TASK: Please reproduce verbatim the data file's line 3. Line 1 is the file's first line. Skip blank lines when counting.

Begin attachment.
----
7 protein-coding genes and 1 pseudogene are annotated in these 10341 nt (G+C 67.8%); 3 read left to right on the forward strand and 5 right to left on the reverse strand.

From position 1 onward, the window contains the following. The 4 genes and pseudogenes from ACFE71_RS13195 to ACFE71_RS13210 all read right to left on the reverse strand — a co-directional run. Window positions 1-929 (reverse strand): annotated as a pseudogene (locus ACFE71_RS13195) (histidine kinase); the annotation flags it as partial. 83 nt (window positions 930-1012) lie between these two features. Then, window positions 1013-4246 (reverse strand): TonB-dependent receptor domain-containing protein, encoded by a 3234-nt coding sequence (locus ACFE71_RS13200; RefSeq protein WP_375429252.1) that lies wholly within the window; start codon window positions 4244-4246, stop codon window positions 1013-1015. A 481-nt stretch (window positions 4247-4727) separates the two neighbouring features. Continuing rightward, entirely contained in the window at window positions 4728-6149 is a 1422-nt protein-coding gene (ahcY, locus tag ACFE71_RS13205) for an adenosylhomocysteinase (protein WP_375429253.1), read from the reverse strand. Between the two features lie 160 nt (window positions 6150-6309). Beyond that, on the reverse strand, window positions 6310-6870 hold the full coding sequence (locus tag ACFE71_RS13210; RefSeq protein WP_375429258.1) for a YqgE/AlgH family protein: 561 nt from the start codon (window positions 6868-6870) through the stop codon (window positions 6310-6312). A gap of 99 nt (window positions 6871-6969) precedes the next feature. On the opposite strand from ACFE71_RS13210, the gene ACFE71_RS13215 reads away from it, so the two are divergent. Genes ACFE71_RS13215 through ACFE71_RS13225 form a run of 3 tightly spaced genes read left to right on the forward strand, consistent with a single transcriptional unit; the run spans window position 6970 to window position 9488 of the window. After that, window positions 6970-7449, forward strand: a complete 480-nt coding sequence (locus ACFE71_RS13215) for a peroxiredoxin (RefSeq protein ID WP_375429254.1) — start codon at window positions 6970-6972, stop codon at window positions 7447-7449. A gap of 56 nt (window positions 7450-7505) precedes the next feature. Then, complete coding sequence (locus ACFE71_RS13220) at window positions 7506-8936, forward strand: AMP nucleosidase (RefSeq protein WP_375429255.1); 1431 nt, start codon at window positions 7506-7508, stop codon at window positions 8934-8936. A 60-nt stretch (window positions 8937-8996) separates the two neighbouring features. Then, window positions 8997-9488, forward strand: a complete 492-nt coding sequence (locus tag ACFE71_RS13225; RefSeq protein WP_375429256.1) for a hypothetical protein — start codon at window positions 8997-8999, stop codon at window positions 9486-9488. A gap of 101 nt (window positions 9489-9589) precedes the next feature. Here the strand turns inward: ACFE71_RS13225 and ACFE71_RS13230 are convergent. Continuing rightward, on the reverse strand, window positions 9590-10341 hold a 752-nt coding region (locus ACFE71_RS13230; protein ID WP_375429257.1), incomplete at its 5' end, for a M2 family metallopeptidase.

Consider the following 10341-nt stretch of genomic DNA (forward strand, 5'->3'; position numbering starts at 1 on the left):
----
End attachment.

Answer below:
Consider the following 10341-nt stretch of genomic DNA (forward strand, 5'->3'; position numbering starts at 1 on the left):